Tigers are faux contendersBy Matt Verderame
The Detroit Tigers are in second place of the American League Central, trailing the Cleveland Indians by 6.5 games. However, Detroit 3.5 games back of the Toronto Blue Jays for the second and final wild card spot.
The Tigers are 47-43 and believe they can make a charge toward the playoffs. It’s not going to happen.
Yes, Detroit can score. The Tigers have brought 430 runs across the plate in 2016, which ranks it seventh in the junior circuit. Unfortunately for those in the Motor City, the pitching staff and bullpen desperately need a top-flight offense and some luck on top of that, not merely a good offense. It’s not going to work.
Detroit has some major hitters in the middle of the order. Miguel Cabrera is one of the best hitters to play in this generation, and he’s still rolling along this season. The future first-ballot Hall of Famer is hitting .293 with a .371 on-base percentage while swatting a team-high 18 home runs. Victor Martinez has bounced back from a down year in 2015 to hit .305 with 17 homers and 54 RBI. Ian Kinsler and J.D. Martinez are both hitting .286 or better while clubbing 29 home runs and 92 RBI between them.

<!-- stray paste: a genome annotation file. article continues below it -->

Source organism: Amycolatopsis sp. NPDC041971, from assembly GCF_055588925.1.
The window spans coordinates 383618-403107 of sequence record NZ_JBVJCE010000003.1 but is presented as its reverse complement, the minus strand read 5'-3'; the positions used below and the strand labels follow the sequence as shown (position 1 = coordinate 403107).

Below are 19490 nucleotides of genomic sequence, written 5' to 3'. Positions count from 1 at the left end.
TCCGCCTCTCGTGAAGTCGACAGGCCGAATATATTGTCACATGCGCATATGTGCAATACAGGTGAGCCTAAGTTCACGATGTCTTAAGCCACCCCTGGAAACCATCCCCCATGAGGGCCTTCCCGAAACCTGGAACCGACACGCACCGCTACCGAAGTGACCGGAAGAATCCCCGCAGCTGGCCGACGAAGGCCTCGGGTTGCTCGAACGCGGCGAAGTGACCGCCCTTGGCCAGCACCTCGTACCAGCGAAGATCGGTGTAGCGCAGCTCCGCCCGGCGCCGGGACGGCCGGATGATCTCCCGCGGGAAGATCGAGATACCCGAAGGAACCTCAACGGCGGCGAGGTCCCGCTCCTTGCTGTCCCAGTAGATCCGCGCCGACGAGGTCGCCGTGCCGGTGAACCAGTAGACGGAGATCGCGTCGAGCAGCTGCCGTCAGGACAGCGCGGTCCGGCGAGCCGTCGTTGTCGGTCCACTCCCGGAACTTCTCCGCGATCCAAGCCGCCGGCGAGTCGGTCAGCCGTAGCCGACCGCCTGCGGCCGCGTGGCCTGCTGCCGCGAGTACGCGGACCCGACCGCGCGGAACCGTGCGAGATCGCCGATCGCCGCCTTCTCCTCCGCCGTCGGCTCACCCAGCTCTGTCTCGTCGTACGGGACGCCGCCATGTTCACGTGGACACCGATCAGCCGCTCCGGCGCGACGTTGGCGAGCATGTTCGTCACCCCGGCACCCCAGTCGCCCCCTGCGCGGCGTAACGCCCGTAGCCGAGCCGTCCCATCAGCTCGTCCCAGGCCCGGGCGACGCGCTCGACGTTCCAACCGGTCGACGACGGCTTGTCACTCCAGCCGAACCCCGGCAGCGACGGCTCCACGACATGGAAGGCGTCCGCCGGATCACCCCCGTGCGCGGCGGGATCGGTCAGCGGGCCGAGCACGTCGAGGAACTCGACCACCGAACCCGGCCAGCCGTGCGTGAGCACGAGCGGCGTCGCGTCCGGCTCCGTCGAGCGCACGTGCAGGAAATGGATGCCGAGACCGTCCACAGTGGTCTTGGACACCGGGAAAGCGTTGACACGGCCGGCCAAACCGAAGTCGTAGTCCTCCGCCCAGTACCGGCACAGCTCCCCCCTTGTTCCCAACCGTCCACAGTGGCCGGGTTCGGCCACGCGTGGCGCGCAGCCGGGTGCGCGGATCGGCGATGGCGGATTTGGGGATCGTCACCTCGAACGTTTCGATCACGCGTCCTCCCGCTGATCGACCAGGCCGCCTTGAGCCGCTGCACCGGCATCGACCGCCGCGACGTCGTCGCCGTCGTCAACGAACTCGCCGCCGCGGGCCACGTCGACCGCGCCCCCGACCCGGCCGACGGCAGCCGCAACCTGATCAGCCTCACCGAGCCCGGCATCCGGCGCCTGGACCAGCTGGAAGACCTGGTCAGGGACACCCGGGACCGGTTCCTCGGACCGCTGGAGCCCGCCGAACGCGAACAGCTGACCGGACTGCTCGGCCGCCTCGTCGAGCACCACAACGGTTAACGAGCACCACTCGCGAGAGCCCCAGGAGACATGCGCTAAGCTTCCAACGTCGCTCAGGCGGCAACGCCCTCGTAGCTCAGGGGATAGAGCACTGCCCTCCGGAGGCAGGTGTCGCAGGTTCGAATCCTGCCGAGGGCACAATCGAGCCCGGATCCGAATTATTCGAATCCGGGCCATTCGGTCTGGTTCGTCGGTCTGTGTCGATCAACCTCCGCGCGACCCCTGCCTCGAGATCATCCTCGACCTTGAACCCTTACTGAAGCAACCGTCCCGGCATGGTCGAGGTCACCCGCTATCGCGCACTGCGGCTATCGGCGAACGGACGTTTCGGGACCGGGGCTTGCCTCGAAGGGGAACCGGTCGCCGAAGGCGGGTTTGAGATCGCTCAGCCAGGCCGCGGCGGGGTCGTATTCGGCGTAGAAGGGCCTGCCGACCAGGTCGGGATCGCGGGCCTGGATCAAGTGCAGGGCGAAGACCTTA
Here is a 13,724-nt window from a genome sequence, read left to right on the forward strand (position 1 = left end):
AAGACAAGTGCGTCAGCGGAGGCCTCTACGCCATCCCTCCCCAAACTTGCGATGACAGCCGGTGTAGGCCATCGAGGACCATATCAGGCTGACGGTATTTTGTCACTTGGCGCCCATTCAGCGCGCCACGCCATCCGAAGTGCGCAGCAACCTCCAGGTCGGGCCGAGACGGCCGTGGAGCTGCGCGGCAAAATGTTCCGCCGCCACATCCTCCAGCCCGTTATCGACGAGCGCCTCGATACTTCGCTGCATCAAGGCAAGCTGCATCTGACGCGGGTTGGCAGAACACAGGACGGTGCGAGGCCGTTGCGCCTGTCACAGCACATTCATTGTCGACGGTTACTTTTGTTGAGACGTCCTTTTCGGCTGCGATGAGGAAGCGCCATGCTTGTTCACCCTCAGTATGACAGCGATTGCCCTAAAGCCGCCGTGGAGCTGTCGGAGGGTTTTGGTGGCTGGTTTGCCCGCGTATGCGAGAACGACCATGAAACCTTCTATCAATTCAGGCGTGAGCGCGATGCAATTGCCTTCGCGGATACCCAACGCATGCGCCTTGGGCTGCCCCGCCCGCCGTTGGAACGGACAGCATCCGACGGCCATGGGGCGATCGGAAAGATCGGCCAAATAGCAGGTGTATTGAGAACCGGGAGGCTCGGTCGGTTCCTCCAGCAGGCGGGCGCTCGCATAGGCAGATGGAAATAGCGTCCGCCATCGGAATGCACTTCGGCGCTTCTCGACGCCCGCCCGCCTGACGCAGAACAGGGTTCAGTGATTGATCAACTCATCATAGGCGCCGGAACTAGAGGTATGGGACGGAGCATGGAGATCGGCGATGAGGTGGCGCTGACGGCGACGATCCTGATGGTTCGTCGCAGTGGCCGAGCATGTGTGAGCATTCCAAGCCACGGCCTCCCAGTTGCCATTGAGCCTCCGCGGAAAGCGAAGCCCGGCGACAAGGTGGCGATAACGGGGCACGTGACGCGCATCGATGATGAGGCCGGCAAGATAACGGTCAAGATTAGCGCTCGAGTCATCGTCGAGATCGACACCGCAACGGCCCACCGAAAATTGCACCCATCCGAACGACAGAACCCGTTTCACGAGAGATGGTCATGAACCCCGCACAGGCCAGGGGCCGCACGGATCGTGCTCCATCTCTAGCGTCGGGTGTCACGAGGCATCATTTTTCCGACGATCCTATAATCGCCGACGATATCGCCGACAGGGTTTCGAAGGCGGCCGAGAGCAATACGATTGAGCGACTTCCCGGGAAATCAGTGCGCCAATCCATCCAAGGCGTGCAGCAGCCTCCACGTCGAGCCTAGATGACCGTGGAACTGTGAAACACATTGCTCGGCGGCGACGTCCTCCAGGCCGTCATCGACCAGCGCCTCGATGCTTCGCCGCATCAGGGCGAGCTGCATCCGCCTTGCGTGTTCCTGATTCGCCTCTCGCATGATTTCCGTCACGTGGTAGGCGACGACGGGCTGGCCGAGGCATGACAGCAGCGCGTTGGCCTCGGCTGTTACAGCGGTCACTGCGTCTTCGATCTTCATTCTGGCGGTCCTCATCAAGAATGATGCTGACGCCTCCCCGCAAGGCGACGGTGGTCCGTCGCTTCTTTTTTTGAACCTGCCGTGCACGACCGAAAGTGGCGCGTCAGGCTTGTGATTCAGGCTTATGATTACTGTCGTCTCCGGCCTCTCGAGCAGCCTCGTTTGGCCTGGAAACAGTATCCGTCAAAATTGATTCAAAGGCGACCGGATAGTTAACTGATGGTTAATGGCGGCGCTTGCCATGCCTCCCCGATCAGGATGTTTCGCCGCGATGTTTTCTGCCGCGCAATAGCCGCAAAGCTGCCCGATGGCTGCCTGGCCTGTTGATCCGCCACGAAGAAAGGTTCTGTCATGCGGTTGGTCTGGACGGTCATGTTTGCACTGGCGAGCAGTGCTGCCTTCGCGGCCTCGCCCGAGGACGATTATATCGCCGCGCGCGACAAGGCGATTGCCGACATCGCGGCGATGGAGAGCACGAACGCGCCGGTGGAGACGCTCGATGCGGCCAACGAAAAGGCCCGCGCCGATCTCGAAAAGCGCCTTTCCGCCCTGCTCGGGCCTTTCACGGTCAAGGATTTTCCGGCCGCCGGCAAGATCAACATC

Yet it’s the pitching that makes everybody worry deep down about this group, and for good reason. On Friday, starter Justin Verlander went out and looked solid, striking out 10 in a win over the Kansas City Royals. Still, Verlander is only a decent pitcher after being a great one for years. Verlander leads the Tigers in wins with nine and strikeouts with 130, while posting a team-best 3.91 ERA. Those are quality numbers, but not staff-like in a day and age where pitching rules the day.
After getting off to an unreal start, Jordan Zimmermann has come back to Earth in a big way. Zimmermann is posting a 3.95 ERA, but that’s unimpressive when you consider he had a 0.55 ERA in April. That number climbed to 4.88 in May before ballooning to 6.43 in June. Now, he’s on the disabled list.
Anibal Sanchez has been a horror show at 5-10 with a 6.75 ERA, making some wish he would simply be released and never heard from again. He won’t be going anywhere, however, sitting in the midst of a five-year deal worth $75 million.
All told the Tigers have allowed 429 runs. In the American League, that is only better than the Minnesota Twins and Oakland A’s, two of the bottomfeeders of the sport. At some juncture, reality is going to set in and Detroit is going to go into a skid when the offense goes cold, because the pitching simply can’t carry the day for anything more than a game or two.